For my birthday (week), I rewatched Sneakers (1992), a film I loved when I first saw it, when I was probably around 14 or 15. Watching it this time, I kept careful note of the ways that the movie kept the plot going and the ways it fell down. So for my birthday, here’s an Alcottian analysis.
If you’ve never seen Sneakers, here’s what you need to know about it: in between the “computers can do what?” of WarGames (1983) and the “computers can do anything, run!” of Hackers and The Net (and GoldenEye to a lesser extent) (all 1995), AOL was introduced to America (1989, 1991), and being online, while still a novelty, was not yet a panic or ubiquitous situation.
(Remember how every show in the 90s had a shitty episode about an online predator?)
Sneakers takes place in this time, and follows a heist team of electronics experts led by Martin Bishop (Robert Redford) as they get caught up in the search for a black box that can decrypt any code, a search that involves them with ex-spy Russians, the American intelligence community, the Mafia, and Martin’s own past. Yet, for all the heaviness this script potentially brings, it remains a quick-moving, light-hearted caper in many ways. Casting Robert Redford might be a nod to that. Let’s call it The Sting III: Electric Boogaloo and move on to the scene/theme breakdown.
Act 1: From opening to call to adventure
Scene 1: Prologue
In 1969, in a snowy landscape (MIT?), Marty and Cosmo are hacking for a difference. They’re moving money from bad causes (the Republican Party and Richard Nixon) to good causes (Black Panthers and the National Association to Legalize Marijuana). As Cosmo notes, “We’re gonna change the world.” But Marty has a slightly different view: “I just wish we could get course credit for this.”
Of course, we know this won’t end well because, after Cosmo asks if this is safe, Marty says “Trust me”--and then we get a quick cut to the cop car outside. (That’s dramatic irony, son.)
With some sleight-of-hand, Cosmo tricks Marty into going out for pizza--”shaken, not stirred,” a nod to their party-crashing into Bond’s intelligence world--and so only Cosmo gets caught by the cops, as Marty runs off into the snowy darkness. (Which is just regular irony.)
Thematically, this prologue sets up almost everything we need to know: the government/organization vs. the rebel hacker; the alignment of hacking with counterculture utopianism; and betrayal--whether that’s Marty’s slight betrayal of that utopianism (what sort of rebel wants course credit for his rebellion?), Cosmo’s betrayal of Marty (the sleight-of-hand trick that sends Marty out into the cold), or Marty’s final abandonment of Cosmo.
And in case this prologue doesn’t have enough irony for you, let’s look at those names: “Martin” is the English version of a name that goes back to Mars; and cosmic “Cosmo” means “order” or “decency.” So our prank-pulling, anti-war, anti-establishment characters are named after war and order.
Scene 2: On the Job
Now that we’ve established our protagonist’s secret shame in a formative moment of his young life, let’s check in on his day-to-day, which means, let’s watch him get his heist on as they break into a bank. We get the full team here, and everyone new gets their own character beat, often with a reveal or a twist:
-blind Whistler (David Straitharn) is reading in Braille, but he’s reading Playboy;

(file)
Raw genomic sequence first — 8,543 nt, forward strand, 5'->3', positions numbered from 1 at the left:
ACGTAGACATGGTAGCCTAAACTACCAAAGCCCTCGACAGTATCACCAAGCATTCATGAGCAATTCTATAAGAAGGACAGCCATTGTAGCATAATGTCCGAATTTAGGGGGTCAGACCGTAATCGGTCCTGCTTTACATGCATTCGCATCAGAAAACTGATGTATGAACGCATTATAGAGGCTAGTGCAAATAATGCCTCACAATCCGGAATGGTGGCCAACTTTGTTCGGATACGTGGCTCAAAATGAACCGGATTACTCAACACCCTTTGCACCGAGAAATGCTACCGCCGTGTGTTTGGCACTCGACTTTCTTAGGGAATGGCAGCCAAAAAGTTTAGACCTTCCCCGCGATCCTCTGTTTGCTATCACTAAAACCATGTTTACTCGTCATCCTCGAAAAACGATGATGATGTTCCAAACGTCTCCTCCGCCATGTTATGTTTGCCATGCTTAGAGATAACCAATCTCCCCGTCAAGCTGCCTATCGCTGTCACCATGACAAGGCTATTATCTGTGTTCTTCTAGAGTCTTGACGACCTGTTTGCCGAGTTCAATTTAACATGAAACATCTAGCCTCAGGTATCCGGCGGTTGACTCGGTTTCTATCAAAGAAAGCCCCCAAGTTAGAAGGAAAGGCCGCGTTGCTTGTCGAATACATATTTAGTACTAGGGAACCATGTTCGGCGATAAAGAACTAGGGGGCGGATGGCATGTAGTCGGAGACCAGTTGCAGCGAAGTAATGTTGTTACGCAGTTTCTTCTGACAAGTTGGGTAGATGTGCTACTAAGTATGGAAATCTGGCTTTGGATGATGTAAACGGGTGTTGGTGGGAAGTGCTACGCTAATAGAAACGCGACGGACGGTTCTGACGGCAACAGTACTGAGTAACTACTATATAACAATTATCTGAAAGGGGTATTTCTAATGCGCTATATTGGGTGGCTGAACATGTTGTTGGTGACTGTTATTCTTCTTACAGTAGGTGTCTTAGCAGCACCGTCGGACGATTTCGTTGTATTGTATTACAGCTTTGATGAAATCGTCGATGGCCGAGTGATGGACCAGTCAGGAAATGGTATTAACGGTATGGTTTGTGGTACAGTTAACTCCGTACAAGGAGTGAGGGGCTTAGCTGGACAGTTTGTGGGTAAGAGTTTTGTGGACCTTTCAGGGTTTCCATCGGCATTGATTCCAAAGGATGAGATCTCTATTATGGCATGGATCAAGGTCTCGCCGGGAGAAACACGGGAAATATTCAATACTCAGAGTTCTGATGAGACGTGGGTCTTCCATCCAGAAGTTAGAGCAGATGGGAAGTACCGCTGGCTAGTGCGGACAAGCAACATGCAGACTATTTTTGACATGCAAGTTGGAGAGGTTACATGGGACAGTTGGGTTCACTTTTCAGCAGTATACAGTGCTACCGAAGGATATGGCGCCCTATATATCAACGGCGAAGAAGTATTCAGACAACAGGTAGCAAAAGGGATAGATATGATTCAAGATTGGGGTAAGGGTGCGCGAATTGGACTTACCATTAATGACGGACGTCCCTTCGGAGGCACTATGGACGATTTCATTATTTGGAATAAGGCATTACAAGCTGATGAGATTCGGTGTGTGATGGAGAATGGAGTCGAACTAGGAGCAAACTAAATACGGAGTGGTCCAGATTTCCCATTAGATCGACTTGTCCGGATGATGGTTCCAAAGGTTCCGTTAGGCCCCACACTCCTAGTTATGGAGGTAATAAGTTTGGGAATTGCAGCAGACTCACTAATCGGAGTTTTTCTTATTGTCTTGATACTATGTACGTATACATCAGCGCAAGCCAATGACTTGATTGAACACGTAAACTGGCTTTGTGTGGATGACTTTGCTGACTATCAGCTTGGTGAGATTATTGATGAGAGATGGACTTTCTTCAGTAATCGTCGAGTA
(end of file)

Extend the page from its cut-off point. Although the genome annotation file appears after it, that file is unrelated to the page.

-cool hand Mother (Dan Aykroyd) has gone beyond busting ghosts and is now fully into tin-foil hat conspiracy theory territory (and funny that his introduction is him in a hard hat, under the street, much like in Ghostbusters II (1989));
-callow Carl (oh, River Phoenix!) is blacking up for his infiltration work, which leads to...;
-elder statesman and ex-organization (CIA) man Don Crease (Sidney Poitier) giving him such a look (which we’ll see a lot of), which ties nicely back to his argument with conspiracy-minded Mother.
Every introduction is short and hits those beats so we get a quick glimpse. What are these characters’ secret shames and motivations? We don't really know, since, even with this cast, the film isn’t really an ensemble piece. We only get those amusing quirks and the fact that they are good at what they do.
(Bonus: the bank guard is watching Touch of Evil, a nice way to point up the betrayals and lies that are going to go on in this film by referring to an earlier film full of betrayals and lies.)
As for the job, instead of just moving bits around on a computer from home, this heist requires them to actually break into a bank to move bits around. They deposit a lot of money in Martin Bishop’s account. Is this how Hippies became Yuppies? They go from giving money to charity to stealing money?
Not so much, because it turns out that Martin’s team isn’t stealing money for themselves, but only as a test of the bank’s security. They’re not pranksters or even thieves--they’re corporate troubleshooters, working for a paycheck. Instead of wanting course credit for his pranksmanship, Martin ends this conversation with “Who’s got my check?,” which is the adult version of wanting course credit.
To add insult to injury, the secretary typing out his check notes that it’s not much of a living. So not only has Martin sold his soul to the Man, he’s learned that it’s not worth all that much.
(Besides landing that line and introducing the idea of money troubles in Martin’s life, the secretary also clarifies what his job actually is. Nice use of a minor character to bring us to the next scene, where the team’s lack of money gets exploited by the biggest organization around, the US government.)